Choosing a new corexy or markforged printer

@GeoffS’s New printer - corexy or not? post was so good, I’d like to do it again, but differently.

I gave up on my Cantilever printer design based on leftovers and have decided that I’d like to buy a printer that someone else designed. I’m sure I’ll start modifying it soon, but I want to start from a tested design. I want to spend my design energy elsewhere right now. (If I get another working printer, I can afford to try out new experiments on my existing self-designed corexy, which is currently my workhorse.) I want my kids to be OK printing with it.


  • Full printer or well-tested complete kit (something my kids could help build from instructions with me, for instance)
  • Not completely new to the market, around long enough to know its weak points
  • Corexy kinematics (alternatively, markforged, especially if I go with an IDEX)
  • Linear rail, no wheels running in aluminum extrusion on any axis
  • Cast aluminum bed
  • AC bed heater
  • Able to be enclosed even if it doesn’t ship that way
  • Not depending on structural printed plastic parts (enabling high-temp plastic printing)
  • At least an option of direct drive (even if bowden available)
  • Fully-supported bed, not cantilevered
  • Prefer single Z motor with sync belt connecting them, or three motors with auto-tram; not two Z motors and I really don’t like four Z motors.
  • No proprietary components, open source firmware and standard parts that can be extended
  • Not required to join Facebook to get support


The least expensive printer I’ve found that is even close to meeting my requirements is the Creativity ELF at about $450. That has a wrought bed with 24V DC bed heating, is not easy to enclose, might be a pain to extend due to using “VGA” cable to the hot end, and uses two Z motors; not enough to truly auto-tram, too many to automatically stay in sync; the worst option besides the four motor designs. Slightly cheaper but not as good (e.g. neither synchronous sides nor auto-tramming) is the Two Trees Sapphire Plus for $420. With neither bed sensing nor a bed I trust to be flat, I’d expect it to be as frustrating as the Tronxy X5S was for me earlier.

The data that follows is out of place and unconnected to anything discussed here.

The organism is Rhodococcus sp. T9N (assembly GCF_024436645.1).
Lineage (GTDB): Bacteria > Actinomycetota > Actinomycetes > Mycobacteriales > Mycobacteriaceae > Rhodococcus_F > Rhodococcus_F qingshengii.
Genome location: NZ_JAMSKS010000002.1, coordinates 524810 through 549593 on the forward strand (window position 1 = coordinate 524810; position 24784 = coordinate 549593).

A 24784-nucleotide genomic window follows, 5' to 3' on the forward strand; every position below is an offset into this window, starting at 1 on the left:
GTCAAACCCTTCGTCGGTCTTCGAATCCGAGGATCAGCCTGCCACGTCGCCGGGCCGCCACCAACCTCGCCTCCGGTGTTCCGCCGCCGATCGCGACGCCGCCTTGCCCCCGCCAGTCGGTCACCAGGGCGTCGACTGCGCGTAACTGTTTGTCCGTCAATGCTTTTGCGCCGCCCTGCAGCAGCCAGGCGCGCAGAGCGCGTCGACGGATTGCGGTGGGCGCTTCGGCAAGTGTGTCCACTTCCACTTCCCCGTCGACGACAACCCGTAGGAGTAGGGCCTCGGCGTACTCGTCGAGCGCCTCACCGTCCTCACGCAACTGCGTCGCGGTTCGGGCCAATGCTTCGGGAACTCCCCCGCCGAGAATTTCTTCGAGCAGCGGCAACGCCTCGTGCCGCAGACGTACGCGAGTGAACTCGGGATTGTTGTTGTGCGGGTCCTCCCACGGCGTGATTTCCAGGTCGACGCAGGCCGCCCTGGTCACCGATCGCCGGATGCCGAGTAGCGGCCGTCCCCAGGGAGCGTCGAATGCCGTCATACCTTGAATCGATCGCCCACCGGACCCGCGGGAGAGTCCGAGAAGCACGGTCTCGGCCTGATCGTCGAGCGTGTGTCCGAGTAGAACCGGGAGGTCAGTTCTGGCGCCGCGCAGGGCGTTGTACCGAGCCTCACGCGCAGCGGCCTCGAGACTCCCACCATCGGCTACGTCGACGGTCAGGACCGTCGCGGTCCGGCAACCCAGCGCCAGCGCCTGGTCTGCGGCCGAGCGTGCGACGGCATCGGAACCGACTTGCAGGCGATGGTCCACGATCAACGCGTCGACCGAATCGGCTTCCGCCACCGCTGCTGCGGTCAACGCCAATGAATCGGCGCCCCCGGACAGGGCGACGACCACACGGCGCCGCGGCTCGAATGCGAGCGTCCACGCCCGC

An SK-Tank, which looks easy to enclose, is about $1500 shipped fully kitted out with all the options, including genuine hiwin linear rail, except a raspberry pi (which I can better source locally), but will take an indeterminate time to ship; it’s one guy. Would be about $300 less with LDO rails.

The Vivedino Troodon moves the X/Y stage up instead of moving the bed down. It is available to ship now and comes fully assembled including enclosure, for a similar price as the SK-Tank. It runs on linear rails but probably not true hiwin… Includes air filtration, so maybe I could print ABS in it, at least if I use a carbon filter. My family says no ABS until I’m doing air filtration! It does use 4 Z motors. I’m concerned about racking if one fails, but the U-shape flying X/Y stage probably has enough flex that it makes at least a little sense to have 4 motors. Can’t tell whether it has a cast bed.

Railcore is a bit over $2k which is a lot more than I want to spend but would ship more quickly. Not clear that it’s easy to enclose (it has doors available but the top is open).

Not sure exactly how much I’m willing to spend but I doubt it’s over $2k. Still thinking about this.

Not considering

  • Creality Ender 6 has a cantilevered bed, and still uses delrin wheels in V-slot.
  • Anything Tronxy after my previous experience (not just poor quality, but also ghosting me when I asked them for GPL source code), and also wheels in slot.
  • The E3D toolchanger and motion platform would be awesome and it’s probably worth the $3K or more it would cost me, but it’s just way more than I want to invest right now.
  • The Hevort is not available as a complete kit.
  • Muldex since there’s no “everything” kit. Not sure how much it would cost all together. Also, I’d prefer not having two X motors; I can’t figure out why that’s actually necessary.
  • Rat Rig — too many plastic components for my taste, not clear it has any benefits to me over the SK-Tank which would cost less.
  • Various other Voron-derived printers with 4 Z motors; it’s hard enough to consider hanging an X/Y gantry from four belts; driving a bed with four screws seems to me like trying to create a potato chip.

I’m sure I missed listing some desiderata I’ve considered as I have looked at printers. Any printers that mostly meet my desiderata that I haven’t considered?


Voron trident looks promising. Good documentation and bill of materials to self-sourcing for cost.

It has a 3-point bed.

The Hevort ticked most of those boxes for me. Having to assemble it and get it going is part of the fun. If I just wanted a relaible printer, I could have bought a Prusa for less than I paid for parts.
I expect I’ll spend as much time fiddling as I do prinitng once the Hevort is going. :grinning:

I still have the Ender 5 which, afer some modifications, works very well, if slowly.

Yeah, if I wanted to self-source this one it would open up a bunch of options. Right now I want kit or assembled; unusually for me, I’m interested in exchanging money for services. :roll_eyes: